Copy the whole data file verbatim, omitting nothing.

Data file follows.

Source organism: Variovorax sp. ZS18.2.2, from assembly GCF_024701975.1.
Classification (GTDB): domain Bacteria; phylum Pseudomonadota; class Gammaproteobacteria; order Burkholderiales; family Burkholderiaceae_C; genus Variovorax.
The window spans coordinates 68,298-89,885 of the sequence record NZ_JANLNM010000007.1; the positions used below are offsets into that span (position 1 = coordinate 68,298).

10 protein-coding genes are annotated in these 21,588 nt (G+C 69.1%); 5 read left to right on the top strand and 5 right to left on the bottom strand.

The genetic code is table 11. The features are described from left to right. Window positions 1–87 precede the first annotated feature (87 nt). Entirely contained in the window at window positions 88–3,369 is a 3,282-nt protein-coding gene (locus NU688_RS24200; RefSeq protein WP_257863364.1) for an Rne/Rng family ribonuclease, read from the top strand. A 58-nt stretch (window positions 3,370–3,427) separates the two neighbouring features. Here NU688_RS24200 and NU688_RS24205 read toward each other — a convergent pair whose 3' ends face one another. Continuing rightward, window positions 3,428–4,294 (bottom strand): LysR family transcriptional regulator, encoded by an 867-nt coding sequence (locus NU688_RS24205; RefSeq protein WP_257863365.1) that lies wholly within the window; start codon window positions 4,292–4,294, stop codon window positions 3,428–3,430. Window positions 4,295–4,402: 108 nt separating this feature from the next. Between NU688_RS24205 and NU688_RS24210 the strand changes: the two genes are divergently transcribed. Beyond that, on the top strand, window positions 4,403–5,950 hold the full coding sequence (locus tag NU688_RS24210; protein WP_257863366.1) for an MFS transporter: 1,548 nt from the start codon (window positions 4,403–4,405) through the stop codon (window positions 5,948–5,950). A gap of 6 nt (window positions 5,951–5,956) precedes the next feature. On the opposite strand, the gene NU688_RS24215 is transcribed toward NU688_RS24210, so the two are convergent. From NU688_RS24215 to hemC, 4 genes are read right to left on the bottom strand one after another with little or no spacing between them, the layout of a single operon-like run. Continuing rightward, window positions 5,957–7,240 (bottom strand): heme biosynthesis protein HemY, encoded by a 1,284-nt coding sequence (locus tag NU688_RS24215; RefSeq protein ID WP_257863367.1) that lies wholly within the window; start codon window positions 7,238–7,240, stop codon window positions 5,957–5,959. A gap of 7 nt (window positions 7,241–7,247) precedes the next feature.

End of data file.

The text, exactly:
Source organism: Variovorax sp. ZS18.2.2, from assembly GCF_024701975.1.
Classification (GTDB): domain Bacteria; phylum Pseudomonadota; class Gammaproteobacteria; order Burkholderiales; family Burkholderiaceae_C; genus Variovorax.
The window spans coordinates 68,298-89,885 of the sequence record NZ_JANLNM010000007.1; the positions used below are offsets into that span (position 1 = coordinate 68,298).

10 protein-coding genes are annotated in these 21,588 nt (G+C 69.1%); 5 read left to right on the top strand and 5 right to left on the bottom strand.

The genetic code is table 11. The features are described from left to right. Window positions 1–87 precede the first annotated feature (87 nt). Entirely contained in the window at window positions 88–3,369 is a 3,282-nt protein-coding gene (locus NU688_RS24200; RefSeq protein WP_257863364.1) for an Rne/Rng family ribonuclease, read from the top strand. A 58-nt stretch (window positions 3,370–3,427) separates the two neighbouring features. Here NU688_RS24200 and NU688_RS24205 read toward each other — a convergent pair whose 3' ends face one another. Continuing rightward, window positions 3,428–4,294 (bottom strand): LysR family transcriptional regulator, encoded by an 867-nt coding sequence (locus NU688_RS24205; RefSeq protein WP_257863365.1) that lies wholly within the window; start codon window positions 4,292–4,294, stop codon window positions 3,428–3,430. Window positions 4,295–4,402: 108 nt separating this feature from the next. Between NU688_RS24205 and NU688_RS24210 the strand changes: the two genes are divergently transcribed. Beyond that, on the top strand, window positions 4,403–5,950 hold the full coding sequence (locus tag NU688_RS24210; protein WP_257863366.1) for an MFS transporter: 1,548 nt from the start codon (window positions 4,403–4,405) through the stop codon (window positions 5,948–5,950). A gap of 6 nt (window positions 5,951–5,956) precedes the next feature. On the opposite strand, the gene NU688_RS24215 is transcribed toward NU688_RS24210, so the two are convergent. From NU688_RS24215 to hemC, 4 genes are read right to left on the bottom strand one after another with little or no spacing between them, the layout of a single operon-like run. Continuing rightward, window positions 5,957–7,240 (bottom strand): heme biosynthesis protein HemY, encoded by a 1,284-nt coding sequence (locus tag NU688_RS24215; RefSeq protein ID WP_257863367.1) that lies wholly within the window; start codon window positions 7,238–7,240, stop codon window positions 5,957–5,959. A gap of 7 nt (window positions 7,241–7,247) precedes the next feature.